Facebook has been in the news a lot the past couple of weeks. While much of that news concerns the terms of service, in Catholic circles the debate has been about giving Facebook up for lent. The push behind that movement is that, for many people, Facebook has become an addiction. They have been neglecting the real-life people in their lives in order to spend much of their time interacting with their on-line friends. Obviously, this is a problem. Nevertheless, Facebook, in and of itself, is moral-neutral. Like the internet itself, and television before it, it can be used as a force for good or evil. So, then, how can Facebook be a tool for good?
First, it is a wonderful tool for connecting with old friends. Most Facebook users speak of the thrill of finding people one has long lost track of. It is fascinating to discover where people’s lives have taken them. While requesting “friends” can be somewhat like reliving high school – wondering whether someone will accept your offer of friendship and feeling rejection if they don’t – getting the opportunity to talk with people who you were actually friends with twenty (or more) years ago is great. Don’t neglect your current relationships, but who among us can’t use a few more friends in our social sphere?
Second, it can be used as a networking tool. In the current difficult economic times, reaching out to others within one’s industry is all the more important. Facebook can assist with learning more about one’s profession and making connections with others struggling and succeeding in the same field. Within community groups, it can be a quick way to communicate with large numbers of people effectively and easily.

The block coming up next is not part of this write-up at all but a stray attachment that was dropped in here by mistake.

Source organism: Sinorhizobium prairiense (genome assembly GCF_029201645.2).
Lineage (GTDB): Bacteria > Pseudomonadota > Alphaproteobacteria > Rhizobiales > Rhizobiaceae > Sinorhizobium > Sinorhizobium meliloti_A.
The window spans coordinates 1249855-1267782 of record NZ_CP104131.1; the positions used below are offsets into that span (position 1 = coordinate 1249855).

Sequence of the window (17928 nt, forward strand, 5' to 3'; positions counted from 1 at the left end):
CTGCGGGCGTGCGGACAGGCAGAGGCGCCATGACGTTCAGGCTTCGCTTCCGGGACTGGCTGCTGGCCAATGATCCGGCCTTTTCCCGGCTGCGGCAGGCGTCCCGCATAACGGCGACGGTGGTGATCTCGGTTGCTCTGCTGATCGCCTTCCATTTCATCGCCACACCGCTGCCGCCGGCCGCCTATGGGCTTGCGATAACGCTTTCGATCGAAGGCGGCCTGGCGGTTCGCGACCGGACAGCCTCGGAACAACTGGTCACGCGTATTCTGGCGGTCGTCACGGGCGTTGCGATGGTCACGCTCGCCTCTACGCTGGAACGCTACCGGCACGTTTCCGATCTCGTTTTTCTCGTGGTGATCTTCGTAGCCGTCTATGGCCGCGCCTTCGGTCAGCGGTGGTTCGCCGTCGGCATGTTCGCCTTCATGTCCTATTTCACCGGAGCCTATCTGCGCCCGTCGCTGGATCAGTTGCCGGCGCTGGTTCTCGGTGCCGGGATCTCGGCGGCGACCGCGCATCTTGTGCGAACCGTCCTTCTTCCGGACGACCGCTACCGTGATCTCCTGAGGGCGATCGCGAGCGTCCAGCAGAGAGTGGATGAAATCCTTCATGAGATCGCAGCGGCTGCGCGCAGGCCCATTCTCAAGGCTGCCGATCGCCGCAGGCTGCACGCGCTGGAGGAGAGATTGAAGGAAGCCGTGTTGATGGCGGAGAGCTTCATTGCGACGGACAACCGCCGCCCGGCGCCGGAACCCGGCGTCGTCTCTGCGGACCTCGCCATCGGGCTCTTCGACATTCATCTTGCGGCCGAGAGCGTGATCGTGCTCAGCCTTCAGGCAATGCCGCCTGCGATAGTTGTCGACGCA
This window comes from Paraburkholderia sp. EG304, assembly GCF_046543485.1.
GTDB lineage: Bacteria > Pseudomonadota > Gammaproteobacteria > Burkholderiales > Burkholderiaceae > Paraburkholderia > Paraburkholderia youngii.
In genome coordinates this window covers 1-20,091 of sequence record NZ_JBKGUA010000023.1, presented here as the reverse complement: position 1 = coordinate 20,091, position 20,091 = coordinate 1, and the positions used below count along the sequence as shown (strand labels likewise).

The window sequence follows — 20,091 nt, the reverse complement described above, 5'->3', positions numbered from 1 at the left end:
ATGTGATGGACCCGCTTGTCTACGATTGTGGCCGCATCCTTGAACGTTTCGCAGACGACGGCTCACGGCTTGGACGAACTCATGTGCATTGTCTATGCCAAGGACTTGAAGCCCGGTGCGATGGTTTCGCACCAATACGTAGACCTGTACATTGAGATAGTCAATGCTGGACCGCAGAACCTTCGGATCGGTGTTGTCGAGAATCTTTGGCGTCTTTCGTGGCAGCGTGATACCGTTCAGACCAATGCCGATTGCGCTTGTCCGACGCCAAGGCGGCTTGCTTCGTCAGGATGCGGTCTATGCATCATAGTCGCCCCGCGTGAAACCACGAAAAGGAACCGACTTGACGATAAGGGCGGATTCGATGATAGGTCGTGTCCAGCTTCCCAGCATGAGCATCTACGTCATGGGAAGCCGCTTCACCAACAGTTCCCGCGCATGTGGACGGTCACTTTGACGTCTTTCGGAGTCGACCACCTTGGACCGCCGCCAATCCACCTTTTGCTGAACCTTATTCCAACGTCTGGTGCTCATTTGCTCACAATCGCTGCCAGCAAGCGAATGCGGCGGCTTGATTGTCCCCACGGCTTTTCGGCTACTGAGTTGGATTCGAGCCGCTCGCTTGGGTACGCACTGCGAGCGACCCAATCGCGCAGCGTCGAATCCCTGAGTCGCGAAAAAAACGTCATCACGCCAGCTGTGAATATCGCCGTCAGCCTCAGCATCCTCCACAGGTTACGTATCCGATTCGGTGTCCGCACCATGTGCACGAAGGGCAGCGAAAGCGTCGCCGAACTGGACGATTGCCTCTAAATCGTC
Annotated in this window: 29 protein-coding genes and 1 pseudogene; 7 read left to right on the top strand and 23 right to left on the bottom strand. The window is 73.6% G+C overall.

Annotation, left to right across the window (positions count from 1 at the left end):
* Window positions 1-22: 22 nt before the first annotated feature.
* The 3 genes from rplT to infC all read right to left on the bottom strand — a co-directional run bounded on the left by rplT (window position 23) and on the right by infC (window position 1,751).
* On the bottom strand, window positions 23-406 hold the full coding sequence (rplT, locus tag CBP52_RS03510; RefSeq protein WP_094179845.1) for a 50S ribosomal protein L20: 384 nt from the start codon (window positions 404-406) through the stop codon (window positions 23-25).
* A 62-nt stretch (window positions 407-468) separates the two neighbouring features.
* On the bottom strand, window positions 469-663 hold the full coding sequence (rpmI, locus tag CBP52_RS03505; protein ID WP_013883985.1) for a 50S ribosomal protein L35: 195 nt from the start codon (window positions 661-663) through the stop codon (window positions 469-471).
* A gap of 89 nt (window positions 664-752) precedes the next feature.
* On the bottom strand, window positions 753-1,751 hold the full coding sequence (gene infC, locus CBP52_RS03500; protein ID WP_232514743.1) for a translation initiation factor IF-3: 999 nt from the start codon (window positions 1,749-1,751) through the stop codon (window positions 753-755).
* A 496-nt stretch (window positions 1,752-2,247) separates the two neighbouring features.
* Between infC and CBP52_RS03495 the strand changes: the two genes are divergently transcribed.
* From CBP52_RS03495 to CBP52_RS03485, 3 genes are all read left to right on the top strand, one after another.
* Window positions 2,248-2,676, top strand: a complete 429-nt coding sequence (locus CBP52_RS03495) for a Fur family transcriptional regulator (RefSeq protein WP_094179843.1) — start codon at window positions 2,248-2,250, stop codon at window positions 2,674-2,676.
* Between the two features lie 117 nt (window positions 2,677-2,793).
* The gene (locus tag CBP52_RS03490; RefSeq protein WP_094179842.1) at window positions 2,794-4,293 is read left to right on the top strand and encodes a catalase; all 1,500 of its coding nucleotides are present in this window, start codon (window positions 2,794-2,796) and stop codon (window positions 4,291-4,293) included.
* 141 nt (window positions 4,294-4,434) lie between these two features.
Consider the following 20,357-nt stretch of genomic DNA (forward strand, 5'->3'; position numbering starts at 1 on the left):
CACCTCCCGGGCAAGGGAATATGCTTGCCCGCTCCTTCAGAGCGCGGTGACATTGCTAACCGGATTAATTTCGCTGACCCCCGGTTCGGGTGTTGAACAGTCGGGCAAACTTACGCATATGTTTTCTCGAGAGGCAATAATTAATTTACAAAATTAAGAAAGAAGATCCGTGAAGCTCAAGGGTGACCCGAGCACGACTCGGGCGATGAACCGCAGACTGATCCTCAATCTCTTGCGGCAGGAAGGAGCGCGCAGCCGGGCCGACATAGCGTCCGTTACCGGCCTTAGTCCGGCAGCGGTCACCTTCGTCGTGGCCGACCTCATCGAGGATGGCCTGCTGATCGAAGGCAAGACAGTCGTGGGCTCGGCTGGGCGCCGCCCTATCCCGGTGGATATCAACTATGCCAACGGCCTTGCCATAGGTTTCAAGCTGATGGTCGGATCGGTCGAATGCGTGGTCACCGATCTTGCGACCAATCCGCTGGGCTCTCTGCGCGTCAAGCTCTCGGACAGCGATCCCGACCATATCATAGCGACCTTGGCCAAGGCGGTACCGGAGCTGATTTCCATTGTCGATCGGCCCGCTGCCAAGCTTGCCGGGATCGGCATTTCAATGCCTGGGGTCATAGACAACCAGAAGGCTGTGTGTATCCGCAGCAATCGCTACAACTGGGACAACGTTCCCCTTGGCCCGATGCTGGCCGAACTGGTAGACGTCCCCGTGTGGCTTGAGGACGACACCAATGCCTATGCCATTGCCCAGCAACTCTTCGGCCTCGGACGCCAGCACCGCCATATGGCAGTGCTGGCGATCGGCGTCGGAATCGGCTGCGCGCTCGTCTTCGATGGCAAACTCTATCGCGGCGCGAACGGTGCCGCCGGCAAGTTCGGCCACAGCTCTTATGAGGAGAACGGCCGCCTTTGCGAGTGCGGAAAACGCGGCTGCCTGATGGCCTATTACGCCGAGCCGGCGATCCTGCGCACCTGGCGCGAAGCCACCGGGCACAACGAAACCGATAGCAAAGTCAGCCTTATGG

Third, it can be used as a tool for support and encouragement. If someone is having a bad day and he or she posts a status statement to that effect, one can reach out and offer a word or two of encouragement. It can make all the difference in a person’s day.
Fourth, it can be used to help spread the Good News. From promoting the pro-life cause to posting links to insightful spiritual articles or podcasts, Facebook can be used as a low-key evangelization tool. One can bear quiet witness to one’s faith, inviting others to take part. People have the right to ignore the posts, of course, but the invitation is there.
Fifth, one can support and bring attention to one’s favorite charities. Many charities have fan pages and cause pages. One can invite others to support the same causes and help raise awareness of the many people and organizations working to make our world a better place.
The Facebook phenomenon will not last forever. While it lasts, however, it can also be a tremendous force for good in our world. Use it responsibly. Use it wisely. Use it well.
Copyright 2009 Patrice Fagnant-MacArthur